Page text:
Resolution 1840 (2011)1

Human rights and the fight against terrorism


1. Terrorism has a direct impact on human rights, with consequences for the enjoyment of the right to life, liberty and physical integrity of individuals, especially victims of terrorism. It can destabilise and undermine entire societies, jeopardise peace and security and threaten social and economic development. It seeks to impose upon the majority the views of a minority and stops at nothing in the pursuit of its aims. Terrorism attacks the pillars of democracy and the rule of law upon which the respect of human rights is based.

2. States have a duty to protect the lives of their citizens and the integrity of the state and must be in a position to take appropriate measures to fight terrorism. There is no need for a “trade-off” between human rights and effective counter-terrorist action, as safeguards exist in human rights law itself. The European Convention on Human Rights (ETS No. 5, “the Convention”), like other international human rights instruments, can be applied in such a way as to allow states to take reasonable and proportionate action to defend democracy and the rule of law against the threat of terrorism.

3. The concept of “war on terror” is misleading and unhelpful and is a threat to the entire framework of international human rights. Terrorists are criminals, not soldiers, and terrorist crimes do not amount to acts of war, even though they can be frequently characterised as crimes against humanity.

4. There is a danger that temporary measures to combat terrorism, even if considered necessary at the time of their introduction, become permanent even when circumstances have changed. The need for any restrictions placed on individual freedoms must be assessed continuously as long as the restrictions remain in place.

5. States Parties to the European Convention on Human Rights and its protocols are duty-bound to secure within their jurisdiction, including for individuals or regions under their effective control but outside their ordinary territory, the rights and freedoms guaranteed therein:

5.1. In particular, they shall ensure that no exception whatsoever is made to the non-derogable rights to life and to the prohibition of torture and inhuman or degrading treatment. This includes respecting the principle of non-refoulement, in particular when the European Court of Human Rights has indicated an interim measure under Rule 39 of its Rules of Court, and treating diplomatic assurances with utmost caution.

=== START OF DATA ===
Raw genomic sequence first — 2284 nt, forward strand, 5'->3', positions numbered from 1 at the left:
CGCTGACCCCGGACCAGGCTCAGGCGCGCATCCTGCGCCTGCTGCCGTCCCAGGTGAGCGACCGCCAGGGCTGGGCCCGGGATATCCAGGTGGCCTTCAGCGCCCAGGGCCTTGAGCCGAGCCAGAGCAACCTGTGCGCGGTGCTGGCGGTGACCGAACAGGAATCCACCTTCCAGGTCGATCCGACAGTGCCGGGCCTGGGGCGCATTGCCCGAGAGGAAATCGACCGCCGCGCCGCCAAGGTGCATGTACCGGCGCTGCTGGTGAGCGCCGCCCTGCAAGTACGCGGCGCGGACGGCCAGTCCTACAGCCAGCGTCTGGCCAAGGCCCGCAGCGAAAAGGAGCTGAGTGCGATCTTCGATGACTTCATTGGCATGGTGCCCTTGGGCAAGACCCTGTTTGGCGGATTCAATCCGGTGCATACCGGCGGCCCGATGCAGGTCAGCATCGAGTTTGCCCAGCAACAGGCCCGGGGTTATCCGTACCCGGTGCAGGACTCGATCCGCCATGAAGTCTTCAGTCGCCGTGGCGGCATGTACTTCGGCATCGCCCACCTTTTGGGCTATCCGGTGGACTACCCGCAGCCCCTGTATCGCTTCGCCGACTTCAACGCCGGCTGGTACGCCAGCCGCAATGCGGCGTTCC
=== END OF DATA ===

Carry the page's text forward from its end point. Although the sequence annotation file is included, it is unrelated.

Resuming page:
5.2. As for rights that are subject to restrictions under the Convention, any limitation must be strictly necessary to protect the public and be proportionate to the legitimate aim pursued, in line with the case law of the Court. In particular, administrative detention should be limited to rare exceptions and subject to appropriate control. Surveillance, interception and related measures must be available to the state, but be clearly circumscribed by law and subject to judicial or appropriate political supervision.

5.3. Measures limiting human rights must be phrased clearly and interpreted narrowly, in particular when criminal liability is involved, and must be accompanied by adequate judicial and political review.

6. The Parliamentary Assembly considers that terrorism should be dealt with primarily by the criminal justice system, with its inbuilt and well-tested fair trial safeguards to protect the presumption of innocence and the right to liberty of all. Coercive administrative measures for preventive purposes should be of limited duration, be only applied as a last resort and be subject to strict conditions, including minimum requirements regarding evidence and judicial and appropriate political oversight. They must fully comply with the requirements of international human rights law.

7. Member states should review their national legislation and practice on a regular basis to ensure that the impact of any anti-terrorism measure is consistent with Council of Europe standards, in particular the European Convention on Human Rights, as interpreted by the European Court of Human Rights. This should include a parliamentary follow-up to this resolution, in line with Resolution 1822 (2011) on the reform of the Parliamentary Assembly.


1 . Assembly debate on 6 October 2011 (35th Sitting) (see Doc. 12712, report of the Committee on Legal Affairs and Human Rights, rapporteur: Lord Tomlinson). Text adopted by the Assembly on 6 October 2011 (35th Sitting).